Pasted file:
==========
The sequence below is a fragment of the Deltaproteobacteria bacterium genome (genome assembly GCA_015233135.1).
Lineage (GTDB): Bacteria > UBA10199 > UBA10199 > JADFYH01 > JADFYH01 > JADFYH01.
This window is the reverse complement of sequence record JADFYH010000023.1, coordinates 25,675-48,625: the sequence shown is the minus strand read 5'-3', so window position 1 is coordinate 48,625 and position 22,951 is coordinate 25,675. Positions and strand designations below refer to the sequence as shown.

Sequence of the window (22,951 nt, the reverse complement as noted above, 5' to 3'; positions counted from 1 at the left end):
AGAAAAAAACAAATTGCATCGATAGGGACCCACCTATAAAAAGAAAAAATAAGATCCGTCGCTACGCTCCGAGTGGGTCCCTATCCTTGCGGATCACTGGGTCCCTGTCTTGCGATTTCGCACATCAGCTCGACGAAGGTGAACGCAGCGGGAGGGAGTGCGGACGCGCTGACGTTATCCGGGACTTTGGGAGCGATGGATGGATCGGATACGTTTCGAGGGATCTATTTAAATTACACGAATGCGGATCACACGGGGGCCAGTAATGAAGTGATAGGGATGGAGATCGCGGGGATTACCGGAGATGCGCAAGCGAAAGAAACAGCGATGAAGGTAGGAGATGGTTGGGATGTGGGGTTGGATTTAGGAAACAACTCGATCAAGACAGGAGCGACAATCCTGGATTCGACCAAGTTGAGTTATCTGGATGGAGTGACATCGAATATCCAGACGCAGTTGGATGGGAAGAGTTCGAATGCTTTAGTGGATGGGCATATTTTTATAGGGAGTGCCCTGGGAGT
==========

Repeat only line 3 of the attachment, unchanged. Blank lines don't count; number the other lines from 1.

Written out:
This window is the reverse complement of sequence record JADFYH010000023.1, coordinates 25,675-48,625: the sequence shown is the minus strand read 5'-3', so window position 1 is coordinate 48,625 and position 22,951 is coordinate 25,675. Positions and strand designations below refer to the sequence as shown.